It didn’t dawn on me that Jordan would not play in Carmichael again, because there was still so much season left. But, looking back, it was an amazing way for Jordan to close out his home career at Carolina.

Your final personal meeting with Jordan was in the 1984 ACC tournament, which also marked the first win of your career against North Carolina and only win against Jordan. (Editor’s note: Bilas posted his second straight double-double against UNC in that win.) What do you remember about that game, and Jordan’s role in it?

Bilas: Our team felt like we would win that game. Carolina had lost only once, but we felt we should have beaten them twice. This was a neutral-site game in Greensboro, and Carolina certainly knew the game would be a fight. We played well, and I’m sure that Carolina felt like they didn’t play well. We wound up switching defenses and Jordan was guarded by David Henderson and Johnny Dawkins. Our help defense was better in 1984 because we were far more experienced.

That year, we had three great games. What I remember was just how good that team was. Carolina had Jordan, the best player in the country; Sam Perkins, one of the best players in Carolina history and a first-team All-American; Kenny Smith, another all-time great player; Brad Daugherty, a future first overall NBA draft selection; Matt Doherty, one of the most versatile players in the ACC; and Joe Wolf, a future NBA player. Then, you looked over at the bench and saw the coaching staff of Dean Smith, Bill Guthridge, Roy Williams and Eddie Fogler. They were stacked, in uniform and on the bench. When the game ended and we had won, you realized what an honor it was to play in the ACC, and what an honor it was to play in a game of that magnitude, let alone win it.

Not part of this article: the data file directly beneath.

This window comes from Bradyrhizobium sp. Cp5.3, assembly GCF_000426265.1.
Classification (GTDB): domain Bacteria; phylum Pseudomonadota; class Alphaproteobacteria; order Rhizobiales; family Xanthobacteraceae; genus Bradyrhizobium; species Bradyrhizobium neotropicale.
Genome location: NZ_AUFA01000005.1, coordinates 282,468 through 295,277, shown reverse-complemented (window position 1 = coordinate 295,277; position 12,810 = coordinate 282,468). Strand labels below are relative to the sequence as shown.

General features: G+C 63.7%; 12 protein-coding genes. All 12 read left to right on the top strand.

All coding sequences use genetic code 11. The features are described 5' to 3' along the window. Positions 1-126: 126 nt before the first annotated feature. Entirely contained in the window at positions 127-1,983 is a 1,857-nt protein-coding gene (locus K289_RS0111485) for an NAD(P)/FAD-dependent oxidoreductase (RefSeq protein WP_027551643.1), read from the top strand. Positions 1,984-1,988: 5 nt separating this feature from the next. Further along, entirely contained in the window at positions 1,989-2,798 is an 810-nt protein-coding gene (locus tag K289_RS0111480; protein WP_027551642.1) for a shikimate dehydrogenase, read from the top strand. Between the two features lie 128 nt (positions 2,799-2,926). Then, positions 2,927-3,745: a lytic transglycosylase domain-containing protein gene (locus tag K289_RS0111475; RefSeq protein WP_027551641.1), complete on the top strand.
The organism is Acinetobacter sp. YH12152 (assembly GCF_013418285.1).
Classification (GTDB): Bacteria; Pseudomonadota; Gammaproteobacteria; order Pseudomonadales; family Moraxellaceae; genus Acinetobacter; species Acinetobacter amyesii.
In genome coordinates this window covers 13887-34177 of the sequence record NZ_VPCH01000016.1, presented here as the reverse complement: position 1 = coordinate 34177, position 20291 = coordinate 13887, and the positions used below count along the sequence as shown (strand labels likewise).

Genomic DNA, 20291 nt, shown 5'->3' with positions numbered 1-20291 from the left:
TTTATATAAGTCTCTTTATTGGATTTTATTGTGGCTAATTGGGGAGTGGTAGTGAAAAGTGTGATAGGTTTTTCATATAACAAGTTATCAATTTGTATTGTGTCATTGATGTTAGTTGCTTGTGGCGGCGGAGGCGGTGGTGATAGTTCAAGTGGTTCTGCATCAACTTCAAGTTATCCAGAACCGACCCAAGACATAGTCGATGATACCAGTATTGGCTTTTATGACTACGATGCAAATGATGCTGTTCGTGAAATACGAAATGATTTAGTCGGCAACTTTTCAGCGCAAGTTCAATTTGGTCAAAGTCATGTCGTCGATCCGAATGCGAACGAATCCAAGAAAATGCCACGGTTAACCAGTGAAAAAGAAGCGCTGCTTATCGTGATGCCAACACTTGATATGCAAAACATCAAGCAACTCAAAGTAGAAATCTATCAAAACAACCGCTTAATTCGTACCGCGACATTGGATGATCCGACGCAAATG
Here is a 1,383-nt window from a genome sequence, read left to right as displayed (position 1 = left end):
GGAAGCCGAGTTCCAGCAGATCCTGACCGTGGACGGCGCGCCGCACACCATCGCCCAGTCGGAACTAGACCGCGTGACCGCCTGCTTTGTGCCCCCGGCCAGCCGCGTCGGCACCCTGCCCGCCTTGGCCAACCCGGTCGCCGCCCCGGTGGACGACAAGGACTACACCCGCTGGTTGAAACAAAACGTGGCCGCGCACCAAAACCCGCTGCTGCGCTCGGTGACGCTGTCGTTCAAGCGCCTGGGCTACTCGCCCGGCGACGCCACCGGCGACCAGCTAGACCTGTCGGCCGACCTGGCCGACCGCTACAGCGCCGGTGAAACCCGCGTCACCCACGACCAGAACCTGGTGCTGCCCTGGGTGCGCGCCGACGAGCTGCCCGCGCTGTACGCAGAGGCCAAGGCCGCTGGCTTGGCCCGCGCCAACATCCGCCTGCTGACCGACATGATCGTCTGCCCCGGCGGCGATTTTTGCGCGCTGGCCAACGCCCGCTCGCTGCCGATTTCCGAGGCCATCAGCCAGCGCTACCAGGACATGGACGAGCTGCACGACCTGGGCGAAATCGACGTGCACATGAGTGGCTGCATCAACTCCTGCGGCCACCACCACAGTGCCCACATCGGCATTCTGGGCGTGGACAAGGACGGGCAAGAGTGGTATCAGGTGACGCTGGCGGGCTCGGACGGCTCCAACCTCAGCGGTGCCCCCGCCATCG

What would the Michael Jordan of that era find easier about playing college basketball in 2020? Would anything that made him great as a collegian be more difficult in 2020?

Bilas: The all-time greats would be great in any era. Jordan would be the best player now, and would own SportsCenter and social media, and he would be bigger than Zion Williamson. Nobody could guard him now, or then. He was that great. It would be easier now for Jordan because the game is better spaced due to the 3-point line. He would have far more room to operate. It would also be easier in that the best players are much younger.

It would be more difficult in a way because the players, generally, are far better and far more athletic than in the 1980s. However, if Jordan were playing in today’s game, it is unlikely he would ever have reached his sophomore season, let alone his junior year. Because he stayed for three years, he had a profound impact on the game and on the ACC. If it had been only one year, which is the norm now for great talents, he would have been viewed like Kevin Durant or Zion, a great talent that thrilled us for a year, but would we ever really have gotten to know him as a player and competitor? We were so lucky to watch him play, and I was so lucky to have played against him. He was truly unbelievable. Just unbelievable.